The sensitivity was 93%, the false negative was 7%, there were 4% of significant cancers that were misclassified as no evidence of cancer at all, and the negative predictive value for the not clinically significant cancer being present was 96%. Finally, amongst the patients whose biopsy was negative, 32% had molecular evidence for significant cancer, so that was essentially 172 of 543 patients. That is roughly the same rate at which you would expect a systematic biopsy to undergrade or to miss the presence of significant cancer. So really, the question was, is this a false positive of the test or is it a false negative of the biopsy? To get a handle on that, we looked at the men who had initially a negative systematic biopsy and then underwent an MRI targeted biopsy. There were 108 of these patients in the study. Of those, in about three quarters, the systematic and targeted biopsies were both negative. But in 29 of the 108 patients, which was 27%, the systematic biopsy was negative, and the targeted biopsy was positive. When we went and looked at the concordance between those patients the molecular characterization of the cancer, 100% of the patients whose targeted biopsy was positive for a grade group 2 or higher were predicted by the Sentinel platform. There were essentially no cases where the grade group 2 was found on the targeted biopsy and was missed on the molecular assay. And then of the grade group 1 cases on the targeted biopsy, 10 of the 14 had intermediate to high molecular risk classification. That also suggests that there may have been a pathologic miss with some of those targeted biopsies.

There's really no way to know, and I emphasize that it's a preliminary analysis with a small subset of cases. But overall, what it suggests is extraordinarily high negative predictive value for significant cancer, and in the roughly one third of cases where there was an apparent false positive of the test, a lot of those were actually a false negative of the biopsy. If the patient had a targeted biopsy or a radical prostatectomy, the higher grade cancer would have been present. But again, that is somewhat speculation that is supported by the close concordance between the targeted biopsy results and the Sentinel assay readout.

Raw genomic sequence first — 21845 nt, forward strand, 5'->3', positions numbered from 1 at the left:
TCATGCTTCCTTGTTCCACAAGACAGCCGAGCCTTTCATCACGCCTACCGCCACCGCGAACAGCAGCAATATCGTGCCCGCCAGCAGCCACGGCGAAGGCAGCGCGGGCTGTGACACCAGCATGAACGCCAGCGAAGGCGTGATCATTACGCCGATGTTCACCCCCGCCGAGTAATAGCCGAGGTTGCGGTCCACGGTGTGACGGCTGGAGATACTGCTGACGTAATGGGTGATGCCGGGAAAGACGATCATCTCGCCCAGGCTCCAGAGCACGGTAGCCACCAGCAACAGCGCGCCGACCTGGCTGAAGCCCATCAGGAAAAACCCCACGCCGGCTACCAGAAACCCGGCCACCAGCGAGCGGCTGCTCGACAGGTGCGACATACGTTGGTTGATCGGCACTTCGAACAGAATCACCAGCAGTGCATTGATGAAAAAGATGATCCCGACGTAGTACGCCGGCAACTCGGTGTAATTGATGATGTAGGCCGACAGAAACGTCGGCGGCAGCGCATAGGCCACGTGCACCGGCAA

Is there further research on this topic planned, and if so, what will its focus be?

There's a tremendous amount of research going on. There's several steps to this. One is further validation, so there's an ongoing study that ultimately will involve 4000 patients having a biopsy to really nail down with a high level of confidence, the sensitivity and specificity for the biopsy outcome. We're also launching a study of the performance of the assay as a dynamic assay, meaning in men on surveillance, how does the assay perform over time? Does it identify those men who eventually have grade progression to higher grade cancer? And so, all of those are ongoing at the moment, and essentially, we are waiting for FDA approval. We think that will be forthcoming in the fairly near future, but of course, we can't predict that with certainty.

What is the take-home message for the practicing urologist?

Stay tuned. An assay that is really accurate and that can really tell you with a high degree of confidence that the patient either doesn't have cancer or has low-grade, intermediate, or high-grade cancer would profoundly and favorably influence how we manage patients. It would allow us to reduce the amount of imaging and biopsies that we would do and it would allow us to manage patients on surveillance with a higher degree of confidence that we weren't missing anything. I think this is coming and it potentially could really influence how we manage these patients. But it's still early days as far as the validation studies are concerned.

Is there anything else you feel our audience should know?

The company is miR scientific. They are ramping up in a big way. This is a very appealing technology because it's short turnover. The assay can be done in a number of days, somewhere around 3 days. It's very scalable. So, the company is ramping up for very high throughput. I expect that this may become available and part of our diagnostic armamentarium in the fairly near future.

Reference

1. Klotz L, Olsson C, Kapoor D, et al. A high through-put test interrogating 442 small non-coding RNAs (sncRNA) extracted from urine exosomes accurately identifies and stratifies prostate cancer into low-, intermediate- or high-risk disease. Paper presented at: 2021 American Urological Association Annual Meeting; September 10-13, 2021; virtual. Abstract LBA02-09